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The Highs and Lows of Hillary’s Bland Infrastructure Plan

3:18 PM PST on December 1, 2015

We're getting some insight into what White House transportation policy would look like in a Hillary Clinton administration, following the Democratic frontrunner's release of a 5-year, $275 billion infrastructure plan yesterday. It's not exactly a visionary plan, but despite its blandness it's still likely to be DOA if Republicans retain control of Congress as expected.

Photo: Wikipedia
Photo: Wikipedia
Pop-up bike lane on Poplar Boulevard in Northwest Alhambra. The temporary infrastructure was installed on August 22 and will be removed on September 8. Image: Kristopher Fortin/Streetsblog LA

Clinton's "briefing" calls for $275 billion in infrastructure spending over five years, on top of the $250 billion transportation bill being finalized right now in Washington. Echoing the Obama administration she says the proposal will be paid for by the vague notion of "business tax reform" -- not a gas tax increase or a fee on driving mileage.

The Clinton spending package is something of a grab bag of ideas for roads, transit, aviation, water, and internet infrastructure.

On the one hand, Clinton gestures toward reforming the way federal infrastructure dollars are spent, emphasizing "merit-based" project selection. This suggests the typical state DOT highway boondoggle would face greater scrutiny. She also recognizes the need to get more bang for the infrastructure buck, signals support for walking and biking infrastructure, and promises to target spending to address environmental degradation and social inequality. She devotes a paragraph to the need for more investment in transit, which she says is particularly important for low-income communities and communities of color.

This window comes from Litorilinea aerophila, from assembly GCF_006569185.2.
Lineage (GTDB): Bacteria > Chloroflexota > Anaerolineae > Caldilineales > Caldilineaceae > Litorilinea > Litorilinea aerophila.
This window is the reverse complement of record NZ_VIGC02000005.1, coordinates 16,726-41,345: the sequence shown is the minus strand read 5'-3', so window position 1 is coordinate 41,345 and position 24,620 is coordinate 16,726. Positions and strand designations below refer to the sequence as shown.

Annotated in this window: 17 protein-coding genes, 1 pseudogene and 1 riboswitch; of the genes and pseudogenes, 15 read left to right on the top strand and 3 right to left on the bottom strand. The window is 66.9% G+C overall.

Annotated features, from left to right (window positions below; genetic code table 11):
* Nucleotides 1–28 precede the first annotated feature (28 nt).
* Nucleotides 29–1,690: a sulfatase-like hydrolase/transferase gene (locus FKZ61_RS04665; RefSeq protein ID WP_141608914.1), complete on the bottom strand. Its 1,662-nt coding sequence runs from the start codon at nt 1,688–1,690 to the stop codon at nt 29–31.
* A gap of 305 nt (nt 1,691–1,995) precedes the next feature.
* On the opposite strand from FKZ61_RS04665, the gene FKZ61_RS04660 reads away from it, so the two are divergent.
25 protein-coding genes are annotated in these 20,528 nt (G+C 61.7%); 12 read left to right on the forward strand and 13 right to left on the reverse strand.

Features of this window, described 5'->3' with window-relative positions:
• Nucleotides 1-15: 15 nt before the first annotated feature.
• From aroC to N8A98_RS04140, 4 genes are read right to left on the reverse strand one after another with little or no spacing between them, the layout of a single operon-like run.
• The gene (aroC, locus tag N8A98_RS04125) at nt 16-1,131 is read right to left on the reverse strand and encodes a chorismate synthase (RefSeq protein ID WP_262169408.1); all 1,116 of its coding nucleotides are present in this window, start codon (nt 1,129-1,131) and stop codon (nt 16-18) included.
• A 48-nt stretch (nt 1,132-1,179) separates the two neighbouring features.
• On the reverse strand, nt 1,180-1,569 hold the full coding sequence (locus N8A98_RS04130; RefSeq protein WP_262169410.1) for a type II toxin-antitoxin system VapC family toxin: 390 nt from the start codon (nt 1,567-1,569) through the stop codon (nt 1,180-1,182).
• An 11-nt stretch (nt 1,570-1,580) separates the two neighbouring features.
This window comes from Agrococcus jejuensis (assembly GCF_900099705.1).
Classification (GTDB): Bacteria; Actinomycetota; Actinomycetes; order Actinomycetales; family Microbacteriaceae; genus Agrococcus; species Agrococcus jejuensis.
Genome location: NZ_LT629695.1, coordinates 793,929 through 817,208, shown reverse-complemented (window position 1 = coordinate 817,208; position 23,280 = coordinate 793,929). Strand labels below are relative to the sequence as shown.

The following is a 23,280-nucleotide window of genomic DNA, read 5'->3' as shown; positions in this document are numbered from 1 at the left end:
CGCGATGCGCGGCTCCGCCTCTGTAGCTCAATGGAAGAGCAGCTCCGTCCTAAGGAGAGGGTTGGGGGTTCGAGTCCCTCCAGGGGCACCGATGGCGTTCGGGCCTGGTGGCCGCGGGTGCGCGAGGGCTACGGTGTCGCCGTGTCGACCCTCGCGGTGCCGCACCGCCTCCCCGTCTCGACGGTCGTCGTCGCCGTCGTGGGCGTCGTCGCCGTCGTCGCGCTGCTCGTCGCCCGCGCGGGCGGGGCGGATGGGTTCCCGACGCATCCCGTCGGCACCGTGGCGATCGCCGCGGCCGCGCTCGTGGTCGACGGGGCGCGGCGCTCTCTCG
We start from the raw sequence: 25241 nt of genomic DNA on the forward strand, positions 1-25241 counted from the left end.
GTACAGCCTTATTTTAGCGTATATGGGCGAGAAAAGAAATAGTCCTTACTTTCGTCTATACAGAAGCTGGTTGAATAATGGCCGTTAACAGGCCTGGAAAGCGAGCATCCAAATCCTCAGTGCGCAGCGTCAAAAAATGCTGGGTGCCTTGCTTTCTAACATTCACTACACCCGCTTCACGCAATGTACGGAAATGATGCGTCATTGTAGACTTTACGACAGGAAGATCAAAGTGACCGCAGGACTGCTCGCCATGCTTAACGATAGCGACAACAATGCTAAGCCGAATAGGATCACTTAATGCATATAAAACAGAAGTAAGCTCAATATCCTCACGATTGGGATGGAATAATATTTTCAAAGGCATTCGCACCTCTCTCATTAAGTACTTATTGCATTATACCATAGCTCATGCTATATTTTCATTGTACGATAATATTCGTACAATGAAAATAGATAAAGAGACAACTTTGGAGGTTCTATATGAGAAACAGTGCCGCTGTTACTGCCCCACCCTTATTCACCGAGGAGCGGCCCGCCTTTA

Those are the good parts, sounding policy themes carried over from the Obama administration, whose TIGER program remains a rare example of what "merit-based" federal funding would look like.

On the other hand, the Clinton campaign repeats the Texas Transportation Institute's talking point about how Americans waste 42 hours in traffic annually -- a dubious claim used to beat the drum for more highway expansions. Clinton's proposal does not contain a reference to "fix it first" policy -- the idea that keeping existing roads in good shape should take precedence over building new ones. In fact, she wants to "fix and expand” roads and bridges, which sounds like business as usual -- squandering billions on highway projects the nation doesn't need.

There may be something for everyone in this plan, but there's no consistent vision for a safe, equitable, sustainable transportation system.

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